I see you, Mom

Written on February 2nd, 2018

Your illness is invisible, Mom, but I see you.
I see you sigh when you sit down and groan when you stand up.
I see your muscles tense when too much is asked of your hands. I see the tiny bend in your toe, the first physical sign that this disease has taken home in your body — something the rest of the world wouldn’t notice that is painfully obvious to you.
I see the entire water bottle you must go through just to take all of your medicine.
I see the cabinet full of pill containers and supplements. I see the essential oils, the vitamins, the attempts over and over to find something to keep this at bay.
I see the fear that someone with the luxury of a functioning immune system will come into work sick, wreaking havoc on your already-complaining body.
I see the judgment of those who do not understand weighing heavy on your heart.
I see the mountain of insecurity that is difficult enough to climb without screaming knees and swollen feet.
I see the disappointment in yourself when your body refuses to work, the disconnect between mind and tissue, the chasm deep and wide and lined with shame.

But I see everything else, too, Mom.
I see you sprinting towards anyone in need without a thought given to the pain it might cause your aching legs.
I see those hands of yours — the ones that sometimes fail to function — changing lives and caressing hearts and writing a story unlike any I’ve ever seen.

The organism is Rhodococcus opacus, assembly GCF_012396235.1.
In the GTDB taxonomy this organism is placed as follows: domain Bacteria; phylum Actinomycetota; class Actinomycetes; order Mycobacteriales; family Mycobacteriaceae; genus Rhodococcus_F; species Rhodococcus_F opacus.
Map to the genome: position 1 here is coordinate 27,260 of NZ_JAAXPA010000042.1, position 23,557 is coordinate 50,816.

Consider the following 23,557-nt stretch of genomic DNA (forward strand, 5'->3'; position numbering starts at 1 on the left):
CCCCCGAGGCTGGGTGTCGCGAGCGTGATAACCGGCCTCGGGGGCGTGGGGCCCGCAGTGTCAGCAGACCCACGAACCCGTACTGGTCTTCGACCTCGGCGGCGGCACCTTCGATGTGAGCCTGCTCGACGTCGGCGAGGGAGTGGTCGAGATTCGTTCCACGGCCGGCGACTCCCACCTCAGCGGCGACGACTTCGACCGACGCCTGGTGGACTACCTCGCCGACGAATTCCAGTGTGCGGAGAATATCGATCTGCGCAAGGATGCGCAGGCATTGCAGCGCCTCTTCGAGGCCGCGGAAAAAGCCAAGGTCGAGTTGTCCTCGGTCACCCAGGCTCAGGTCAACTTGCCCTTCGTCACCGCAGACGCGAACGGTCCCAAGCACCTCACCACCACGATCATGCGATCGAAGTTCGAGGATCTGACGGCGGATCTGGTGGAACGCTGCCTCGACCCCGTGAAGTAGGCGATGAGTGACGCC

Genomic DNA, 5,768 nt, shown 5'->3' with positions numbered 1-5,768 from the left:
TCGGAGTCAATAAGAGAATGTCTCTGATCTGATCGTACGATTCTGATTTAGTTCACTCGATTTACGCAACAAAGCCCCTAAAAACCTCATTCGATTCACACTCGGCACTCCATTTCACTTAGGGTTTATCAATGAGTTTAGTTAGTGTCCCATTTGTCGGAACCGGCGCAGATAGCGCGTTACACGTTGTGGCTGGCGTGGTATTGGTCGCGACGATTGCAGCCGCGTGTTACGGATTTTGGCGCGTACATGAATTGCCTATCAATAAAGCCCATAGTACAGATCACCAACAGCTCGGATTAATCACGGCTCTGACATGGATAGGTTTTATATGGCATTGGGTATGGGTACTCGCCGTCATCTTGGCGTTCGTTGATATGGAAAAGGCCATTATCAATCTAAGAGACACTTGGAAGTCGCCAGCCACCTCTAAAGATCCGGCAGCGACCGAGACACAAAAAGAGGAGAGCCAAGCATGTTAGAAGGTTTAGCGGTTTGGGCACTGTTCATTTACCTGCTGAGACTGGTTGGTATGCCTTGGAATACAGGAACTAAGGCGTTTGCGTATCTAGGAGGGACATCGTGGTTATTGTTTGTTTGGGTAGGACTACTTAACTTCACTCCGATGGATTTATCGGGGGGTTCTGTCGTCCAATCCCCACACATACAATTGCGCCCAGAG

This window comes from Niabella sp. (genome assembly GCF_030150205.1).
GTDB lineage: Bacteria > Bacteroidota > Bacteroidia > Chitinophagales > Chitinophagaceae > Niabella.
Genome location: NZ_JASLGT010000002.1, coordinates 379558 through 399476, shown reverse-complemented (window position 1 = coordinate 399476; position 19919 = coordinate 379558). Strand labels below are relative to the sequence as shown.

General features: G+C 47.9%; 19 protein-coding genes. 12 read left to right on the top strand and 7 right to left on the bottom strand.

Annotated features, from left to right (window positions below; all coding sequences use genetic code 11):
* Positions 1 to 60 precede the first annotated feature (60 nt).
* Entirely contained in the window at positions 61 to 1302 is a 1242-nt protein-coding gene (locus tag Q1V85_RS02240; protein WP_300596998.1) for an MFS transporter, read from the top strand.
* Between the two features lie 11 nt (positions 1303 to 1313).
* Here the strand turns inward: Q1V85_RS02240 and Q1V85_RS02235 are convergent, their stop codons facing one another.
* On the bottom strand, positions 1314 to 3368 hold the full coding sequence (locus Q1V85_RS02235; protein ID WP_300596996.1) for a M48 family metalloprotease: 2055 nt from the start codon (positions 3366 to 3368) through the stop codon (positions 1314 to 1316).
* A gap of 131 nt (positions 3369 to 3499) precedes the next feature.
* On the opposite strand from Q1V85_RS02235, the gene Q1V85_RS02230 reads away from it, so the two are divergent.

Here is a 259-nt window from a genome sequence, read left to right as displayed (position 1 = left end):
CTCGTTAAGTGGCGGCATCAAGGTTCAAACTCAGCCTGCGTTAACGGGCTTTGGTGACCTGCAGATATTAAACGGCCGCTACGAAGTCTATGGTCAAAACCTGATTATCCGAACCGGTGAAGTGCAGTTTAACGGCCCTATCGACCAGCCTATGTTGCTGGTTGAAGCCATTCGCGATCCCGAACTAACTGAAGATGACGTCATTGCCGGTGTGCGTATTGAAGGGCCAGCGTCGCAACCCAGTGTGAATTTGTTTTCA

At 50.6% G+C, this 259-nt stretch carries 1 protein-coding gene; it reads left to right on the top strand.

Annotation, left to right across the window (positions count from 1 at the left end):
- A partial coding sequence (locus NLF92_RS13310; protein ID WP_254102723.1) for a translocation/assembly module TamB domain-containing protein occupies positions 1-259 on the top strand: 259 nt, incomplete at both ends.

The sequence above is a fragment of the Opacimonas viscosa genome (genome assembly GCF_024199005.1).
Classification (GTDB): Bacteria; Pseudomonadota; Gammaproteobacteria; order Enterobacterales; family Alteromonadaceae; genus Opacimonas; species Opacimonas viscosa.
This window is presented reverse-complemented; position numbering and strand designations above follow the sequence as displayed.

I see your feet, toe deformity and all, paving the way for me and my sister, walking the treacherous ground first so that we may trust it’s safe.
I see you laughing on the floor with the dog even though you know it will hurt to stand back up.
I see you waking up every morning after far too little rest with a smile and determination. And on the days where you can’t seem to muster up any sense of confidence?
I still see you have more grace than I could ever fathom.
I see you doing what needs to be done — steroids, shots, everything in-between — with a sense of realism I know I could never embrace.
I see you putting the entire world before yourself even when your body is screaming for you to be selfish.
I see you smile at the sound of your cracking joints, focused on the potential humor of the noise instead of what it represents.
I see you wrapping your arms around each person you meet. Who cares if those arms are tired of bending and carrying? I see they are still strong enough to lift even the heaviest spirit.

And I see that you don’t see half of these things. You know your pain better than anyone else — but you can’t begin to know your impact.
I see you suffering. And I see you giving us all the strength to thrive.
I see the way you take this bitter pill — and all the others you are forced to swallow — and find the smallest drops of sweetness inside.

This Rheumatoid Awareness Day, Mom, I see you.